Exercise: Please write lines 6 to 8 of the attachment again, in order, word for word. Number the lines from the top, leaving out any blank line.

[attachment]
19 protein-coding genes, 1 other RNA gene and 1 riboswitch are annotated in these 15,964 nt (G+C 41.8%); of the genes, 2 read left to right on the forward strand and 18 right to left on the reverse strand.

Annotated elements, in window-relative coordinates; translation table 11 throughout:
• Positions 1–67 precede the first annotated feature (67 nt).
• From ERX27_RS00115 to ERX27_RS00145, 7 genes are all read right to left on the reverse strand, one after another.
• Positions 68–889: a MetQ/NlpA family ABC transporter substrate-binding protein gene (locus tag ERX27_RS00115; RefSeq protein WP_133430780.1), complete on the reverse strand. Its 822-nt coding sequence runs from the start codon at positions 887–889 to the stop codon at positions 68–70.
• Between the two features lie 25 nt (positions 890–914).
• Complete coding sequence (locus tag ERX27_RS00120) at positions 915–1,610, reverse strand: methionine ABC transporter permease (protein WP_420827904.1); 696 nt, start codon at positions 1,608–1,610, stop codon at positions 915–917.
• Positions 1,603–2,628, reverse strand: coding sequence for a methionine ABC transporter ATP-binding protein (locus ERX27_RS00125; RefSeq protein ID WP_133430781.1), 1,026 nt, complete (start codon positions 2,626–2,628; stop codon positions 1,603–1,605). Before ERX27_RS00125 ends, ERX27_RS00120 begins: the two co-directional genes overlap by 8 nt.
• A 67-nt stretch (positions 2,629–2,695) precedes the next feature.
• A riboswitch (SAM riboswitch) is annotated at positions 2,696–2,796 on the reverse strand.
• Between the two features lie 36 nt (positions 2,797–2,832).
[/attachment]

• Between the two features lie 25 nt (positions 890–914).
• Complete coding sequence (locus tag ERX27_RS00120) at positions 915–1,610, reverse strand: methionine ABC transporter permease (protein WP_420827904.1); 696 nt, start codon at positions 1,608–1,610, stop codon at positions 915–917.
• Positions 1,603–2,628, reverse strand: coding sequence for a methionine ABC transporter ATP-binding protein (locus ERX27_RS00125; RefSeq protein ID WP_133430781.1), 1,026 nt, complete (start codon positions 2,626–2,628; stop codon positions 1,603–1,605). Before ERX27_RS00125 ends, ERX27_RS00120 begins: the two co-directional genes overlap by 8 nt.